6Covariance The diagonals are the variance of that feature Non-diagonals are a measure of correlationHigh-positive == positive correlationone goes up, other goes upLow-negative == negative correlationone goes up, other goes downNear-zero == no correlationunrelated[How high depends on the range of values]
7Covariance You can calculate it with a matrix: Raw Matrix is a p x q matrixp featuresq samplesConvert to mean-deviation formCalculate the average sampleSubtract this from all samples.Multiply MeanDev (a p x q matrix) by its transpose (a q x p matrix)Multiply by 1/n to get the covariance matrix.
9EigenSystems An EigenSystem is: Such that: 𝐴 𝑣 =λ 𝑣 A vector 𝒗 (the eigenvector)A scalar λ (the eigenvalue)Such that:𝐴 𝑣 =λ 𝑣(the zero vector isn't an eigenvector)In general, not all matrices have eigenvectors.
10EigenSystems and PCAWhen you calculate the eigen-system of an n x n Covariance matrix you get:n eigenvectors (each of dimension n)n matching eigenvaluesThe biggest eigen-value "explains" the largest amount of variance in the data set.
11Example Say we have a 2d data set First eigen-pair (v1 = [0.8, 0.6], λ=800.0)Second eigen-pair (v2 = [-0.6, 0.8], λ=100.0)8x as much variance is along v1 as v2.v1 and v2 are perpendicular to each otherv1 and v2 define a new set of basis vectors for this data set.v2v1
12Conversions between basis vectors Let's take one data point…Let's say it is [-1.5, 0.4] in "world units"Project it onto v1 and v2 to get the coordinates relative to (v1, v2 unit-length basis vectors)𝑛𝑒𝑤𝐶𝑜𝑜𝑟𝑑= 𝑃 ● 𝑣1 𝑃 ● 𝑣2𝑛𝑒𝑤𝐶𝑜𝑜𝑟𝑑≈ −v2v1To convert back to "world units":𝑤𝑜𝑟𝑙𝑑𝐶𝑜𝑜𝑟𝑑= 𝑛𝑒𝑤𝐶𝑜𝑜𝑟𝑑 0 ∗ 𝑣1 𝑛𝑒𝑤𝐶𝑜𝑜𝑟𝑑 1 ∗ 𝑣2
13PCA and compression Example: n (the number of features) is high (~100) Most of the variance is captured by 3 eigen-vectors.You can throw out the other 97 eigen-vectors.You can represent most of the data for each sample using just 3 numbers per sample (instead of 100)For a large data set, this can be huge.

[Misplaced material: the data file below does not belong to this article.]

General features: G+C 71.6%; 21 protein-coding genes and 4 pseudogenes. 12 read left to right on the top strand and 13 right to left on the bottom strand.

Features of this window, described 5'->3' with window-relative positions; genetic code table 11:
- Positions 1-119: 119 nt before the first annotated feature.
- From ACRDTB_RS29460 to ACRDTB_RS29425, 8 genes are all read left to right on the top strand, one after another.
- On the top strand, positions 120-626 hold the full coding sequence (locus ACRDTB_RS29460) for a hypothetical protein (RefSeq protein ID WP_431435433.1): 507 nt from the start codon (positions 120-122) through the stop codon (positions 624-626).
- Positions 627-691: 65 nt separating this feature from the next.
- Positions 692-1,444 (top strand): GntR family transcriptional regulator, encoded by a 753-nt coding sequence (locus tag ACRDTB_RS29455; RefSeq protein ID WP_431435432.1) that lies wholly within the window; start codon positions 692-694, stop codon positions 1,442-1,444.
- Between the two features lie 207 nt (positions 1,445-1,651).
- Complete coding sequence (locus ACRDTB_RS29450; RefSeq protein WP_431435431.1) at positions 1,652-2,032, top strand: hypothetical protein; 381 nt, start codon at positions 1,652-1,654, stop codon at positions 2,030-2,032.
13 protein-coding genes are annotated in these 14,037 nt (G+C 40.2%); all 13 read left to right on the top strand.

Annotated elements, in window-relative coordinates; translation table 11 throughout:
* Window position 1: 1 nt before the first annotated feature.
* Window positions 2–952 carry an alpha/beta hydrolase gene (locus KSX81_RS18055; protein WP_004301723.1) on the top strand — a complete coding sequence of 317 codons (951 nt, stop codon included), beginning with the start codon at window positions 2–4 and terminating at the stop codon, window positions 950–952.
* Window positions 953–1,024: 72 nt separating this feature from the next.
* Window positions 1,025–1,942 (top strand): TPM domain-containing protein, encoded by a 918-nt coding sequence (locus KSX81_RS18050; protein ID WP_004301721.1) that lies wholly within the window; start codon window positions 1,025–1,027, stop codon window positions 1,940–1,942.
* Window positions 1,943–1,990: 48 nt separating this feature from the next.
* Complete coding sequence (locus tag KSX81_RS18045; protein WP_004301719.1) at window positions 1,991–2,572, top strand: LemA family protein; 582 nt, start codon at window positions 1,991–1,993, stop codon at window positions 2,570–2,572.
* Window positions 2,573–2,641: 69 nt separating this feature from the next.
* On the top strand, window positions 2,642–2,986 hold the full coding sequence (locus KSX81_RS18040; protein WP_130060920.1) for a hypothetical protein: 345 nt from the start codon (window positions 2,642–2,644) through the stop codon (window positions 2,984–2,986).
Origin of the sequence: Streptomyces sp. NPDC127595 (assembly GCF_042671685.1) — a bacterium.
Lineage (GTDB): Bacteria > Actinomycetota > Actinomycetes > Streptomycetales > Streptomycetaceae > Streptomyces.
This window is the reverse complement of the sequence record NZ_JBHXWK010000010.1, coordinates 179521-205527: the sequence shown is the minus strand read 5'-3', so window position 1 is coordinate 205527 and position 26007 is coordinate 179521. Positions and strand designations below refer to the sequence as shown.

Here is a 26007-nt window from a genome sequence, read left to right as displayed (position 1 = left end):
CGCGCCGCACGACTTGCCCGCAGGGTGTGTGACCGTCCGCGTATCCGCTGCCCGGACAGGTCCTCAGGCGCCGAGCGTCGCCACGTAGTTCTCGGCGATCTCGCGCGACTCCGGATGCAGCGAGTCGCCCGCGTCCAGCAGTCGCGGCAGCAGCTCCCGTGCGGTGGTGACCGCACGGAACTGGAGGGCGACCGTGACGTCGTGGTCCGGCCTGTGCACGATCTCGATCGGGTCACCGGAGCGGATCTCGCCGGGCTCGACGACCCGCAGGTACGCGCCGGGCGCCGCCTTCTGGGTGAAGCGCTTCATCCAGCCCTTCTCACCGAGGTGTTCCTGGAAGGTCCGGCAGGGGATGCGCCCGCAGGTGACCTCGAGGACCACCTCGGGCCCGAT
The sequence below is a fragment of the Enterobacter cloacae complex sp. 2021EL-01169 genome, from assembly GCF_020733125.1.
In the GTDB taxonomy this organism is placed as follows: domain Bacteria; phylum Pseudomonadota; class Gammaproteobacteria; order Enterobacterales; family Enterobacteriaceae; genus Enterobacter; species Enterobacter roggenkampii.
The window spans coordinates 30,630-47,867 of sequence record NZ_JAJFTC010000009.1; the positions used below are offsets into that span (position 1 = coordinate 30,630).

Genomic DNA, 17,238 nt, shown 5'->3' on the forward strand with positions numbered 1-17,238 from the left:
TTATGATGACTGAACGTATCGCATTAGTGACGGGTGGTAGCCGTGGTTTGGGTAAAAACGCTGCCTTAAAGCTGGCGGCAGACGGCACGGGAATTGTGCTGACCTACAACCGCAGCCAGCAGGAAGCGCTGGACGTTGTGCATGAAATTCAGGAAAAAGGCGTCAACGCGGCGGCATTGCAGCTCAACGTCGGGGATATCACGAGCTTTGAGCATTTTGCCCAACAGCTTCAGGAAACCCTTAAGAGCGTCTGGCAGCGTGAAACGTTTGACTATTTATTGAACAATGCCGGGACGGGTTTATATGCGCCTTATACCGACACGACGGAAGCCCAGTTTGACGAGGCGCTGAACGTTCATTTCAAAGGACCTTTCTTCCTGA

14EigenFaces Collect database images Subject looking straight ahead, no emotion, neutral lighting.Crop:on the top include all of the eyebrowson the bottom include just to the chinon the sides, include all of the face.Size to 32x32, grayscale (a limit of the eigen-solver)In code, include a way to convert to (and from) a VectorN.
15EigenFaces, cont. Calculate the average image Just pixel (Vector element) by element.
16EigenFaces, cont. Calculate the Covariance matrix Calculate the EigenSystemKeep the eigen-pairs that preserve n% of the data variance (98% or so)Your Eigen-database is the 32x32 average image and the (here) 8 32x32 eigen-face images.
17Eigenfaces, cont.Represent each of your faces as a q-value vector (q = # of eigenfaces).Subtract the average and project onto the q eigenfacesThe images I'm showing here are the original image and the 8-value "eigen-coordinates
18EigenFaces, cont. (for demonstration of compression) You can reconstruct a compressed image by:Start with a copy of the average image, XRepeat for each eigenface:Add the eigen-coord * eigenface to XHere are the reconstructions of the 2 images on the last slide:OriginalReconstruction
19EigenFaces, cont. Facial Recognition Take a novel image (same size as database images)Using the eigenfaces computed earlier (this novel image is usually NOT part of this computation), compute eigen-coordinates.Calculate the q-dimensional distance (pythagorean theorem in q-dimensions) between this image and each database image.The database image with the smallest distance is your best match.